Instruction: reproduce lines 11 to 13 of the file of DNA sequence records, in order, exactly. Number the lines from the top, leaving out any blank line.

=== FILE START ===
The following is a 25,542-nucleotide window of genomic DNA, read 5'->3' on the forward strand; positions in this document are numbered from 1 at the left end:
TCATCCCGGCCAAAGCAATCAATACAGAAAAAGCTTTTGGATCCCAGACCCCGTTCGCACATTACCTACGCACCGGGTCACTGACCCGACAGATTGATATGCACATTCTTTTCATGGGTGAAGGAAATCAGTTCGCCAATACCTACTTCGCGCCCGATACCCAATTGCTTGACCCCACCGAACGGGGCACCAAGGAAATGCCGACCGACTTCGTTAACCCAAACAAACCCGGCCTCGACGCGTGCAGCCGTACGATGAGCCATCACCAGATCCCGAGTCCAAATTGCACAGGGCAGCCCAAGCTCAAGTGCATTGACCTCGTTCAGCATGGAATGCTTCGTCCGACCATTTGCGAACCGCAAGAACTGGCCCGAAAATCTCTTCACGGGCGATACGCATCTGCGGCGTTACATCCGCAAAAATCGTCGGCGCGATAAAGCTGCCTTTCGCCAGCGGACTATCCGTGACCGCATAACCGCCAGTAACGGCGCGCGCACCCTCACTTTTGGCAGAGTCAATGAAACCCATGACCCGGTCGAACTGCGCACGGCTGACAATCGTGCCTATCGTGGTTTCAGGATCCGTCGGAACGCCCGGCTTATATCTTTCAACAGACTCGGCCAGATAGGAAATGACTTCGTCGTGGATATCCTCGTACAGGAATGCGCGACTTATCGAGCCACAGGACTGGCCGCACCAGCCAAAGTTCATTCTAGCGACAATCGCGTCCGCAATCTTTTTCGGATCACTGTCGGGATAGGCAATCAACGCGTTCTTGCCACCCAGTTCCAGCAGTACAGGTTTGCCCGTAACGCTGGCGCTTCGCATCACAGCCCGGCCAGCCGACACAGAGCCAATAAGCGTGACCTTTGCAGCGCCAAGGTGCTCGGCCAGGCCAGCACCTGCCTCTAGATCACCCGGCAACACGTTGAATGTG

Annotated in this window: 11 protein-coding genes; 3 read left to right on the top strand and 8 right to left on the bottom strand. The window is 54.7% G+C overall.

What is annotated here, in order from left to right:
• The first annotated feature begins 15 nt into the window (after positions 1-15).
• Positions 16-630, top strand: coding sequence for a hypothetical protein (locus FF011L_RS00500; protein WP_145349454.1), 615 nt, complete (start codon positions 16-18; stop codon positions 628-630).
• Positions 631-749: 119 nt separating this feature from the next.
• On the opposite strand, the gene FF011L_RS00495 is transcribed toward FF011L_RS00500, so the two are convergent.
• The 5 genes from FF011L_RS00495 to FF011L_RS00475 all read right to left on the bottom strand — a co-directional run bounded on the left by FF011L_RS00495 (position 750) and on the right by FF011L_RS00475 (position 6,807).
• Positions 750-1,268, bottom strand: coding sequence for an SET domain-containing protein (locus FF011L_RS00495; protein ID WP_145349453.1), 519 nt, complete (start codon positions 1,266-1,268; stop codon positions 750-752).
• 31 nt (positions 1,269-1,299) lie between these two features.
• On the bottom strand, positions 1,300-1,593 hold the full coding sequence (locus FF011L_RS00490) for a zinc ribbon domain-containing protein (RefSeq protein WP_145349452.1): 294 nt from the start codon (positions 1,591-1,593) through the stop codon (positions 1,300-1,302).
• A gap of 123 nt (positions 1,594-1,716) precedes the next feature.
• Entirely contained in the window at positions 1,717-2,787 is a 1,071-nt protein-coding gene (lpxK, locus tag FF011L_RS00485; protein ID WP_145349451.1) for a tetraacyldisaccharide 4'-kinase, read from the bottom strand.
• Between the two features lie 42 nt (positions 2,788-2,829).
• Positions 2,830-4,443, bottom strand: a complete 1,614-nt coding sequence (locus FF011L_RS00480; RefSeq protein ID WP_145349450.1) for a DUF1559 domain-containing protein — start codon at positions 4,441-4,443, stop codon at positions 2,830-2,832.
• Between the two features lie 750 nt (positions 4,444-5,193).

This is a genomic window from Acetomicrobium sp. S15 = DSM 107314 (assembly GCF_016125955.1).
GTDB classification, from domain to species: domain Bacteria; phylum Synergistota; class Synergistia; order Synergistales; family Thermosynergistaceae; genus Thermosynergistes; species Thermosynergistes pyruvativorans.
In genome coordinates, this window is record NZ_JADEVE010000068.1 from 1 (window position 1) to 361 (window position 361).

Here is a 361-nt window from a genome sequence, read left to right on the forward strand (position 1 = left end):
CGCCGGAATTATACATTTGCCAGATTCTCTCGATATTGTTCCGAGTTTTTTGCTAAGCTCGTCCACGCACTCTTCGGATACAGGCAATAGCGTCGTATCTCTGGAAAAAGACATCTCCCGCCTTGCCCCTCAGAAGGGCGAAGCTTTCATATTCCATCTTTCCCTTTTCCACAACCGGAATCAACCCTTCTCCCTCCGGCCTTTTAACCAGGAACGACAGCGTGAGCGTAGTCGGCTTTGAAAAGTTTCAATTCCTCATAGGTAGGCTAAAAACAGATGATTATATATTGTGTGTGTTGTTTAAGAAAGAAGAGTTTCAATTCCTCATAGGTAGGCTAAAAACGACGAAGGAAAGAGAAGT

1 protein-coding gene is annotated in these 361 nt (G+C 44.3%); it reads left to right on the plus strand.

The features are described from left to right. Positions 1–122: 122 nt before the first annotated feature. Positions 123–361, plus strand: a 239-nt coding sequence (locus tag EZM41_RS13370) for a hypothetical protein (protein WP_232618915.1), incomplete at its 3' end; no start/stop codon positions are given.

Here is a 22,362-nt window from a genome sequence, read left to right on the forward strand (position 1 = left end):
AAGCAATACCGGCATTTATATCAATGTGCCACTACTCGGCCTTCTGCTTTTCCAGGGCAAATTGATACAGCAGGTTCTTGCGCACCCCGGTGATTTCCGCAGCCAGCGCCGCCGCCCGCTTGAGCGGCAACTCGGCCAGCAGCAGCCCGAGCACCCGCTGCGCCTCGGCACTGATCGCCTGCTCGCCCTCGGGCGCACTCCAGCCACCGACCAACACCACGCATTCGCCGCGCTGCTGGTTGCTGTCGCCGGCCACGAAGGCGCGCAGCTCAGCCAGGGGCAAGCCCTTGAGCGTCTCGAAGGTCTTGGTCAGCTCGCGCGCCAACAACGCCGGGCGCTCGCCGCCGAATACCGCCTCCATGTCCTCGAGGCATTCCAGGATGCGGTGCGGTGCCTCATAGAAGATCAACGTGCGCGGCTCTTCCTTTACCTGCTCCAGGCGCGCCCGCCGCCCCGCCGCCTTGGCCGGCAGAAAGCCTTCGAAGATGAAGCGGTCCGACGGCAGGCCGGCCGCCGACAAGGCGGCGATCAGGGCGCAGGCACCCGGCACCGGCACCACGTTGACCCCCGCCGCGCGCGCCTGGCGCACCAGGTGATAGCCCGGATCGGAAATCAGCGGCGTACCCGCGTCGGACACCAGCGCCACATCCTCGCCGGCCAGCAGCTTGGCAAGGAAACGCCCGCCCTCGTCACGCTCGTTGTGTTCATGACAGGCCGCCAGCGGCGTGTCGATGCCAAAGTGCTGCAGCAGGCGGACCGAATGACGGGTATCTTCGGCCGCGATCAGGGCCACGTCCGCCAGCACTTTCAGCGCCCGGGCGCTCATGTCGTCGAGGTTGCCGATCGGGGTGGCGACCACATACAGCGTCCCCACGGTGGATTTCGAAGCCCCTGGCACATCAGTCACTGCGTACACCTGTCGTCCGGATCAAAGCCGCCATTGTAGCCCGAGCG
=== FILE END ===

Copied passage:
• 31 nt (positions 1,269-1,299) lie between these two features.
• On the bottom strand, positions 1,300-1,593 hold the full coding sequence (locus FF011L_RS00490) for a zinc ribbon domain-containing protein (RefSeq protein WP_145349452.1): 294 nt from the start codon (positions 1,591-1,593) through the stop codon (positions 1,300-1,302).
• A gap of 123 nt (positions 1,594-1,716) precedes the next feature.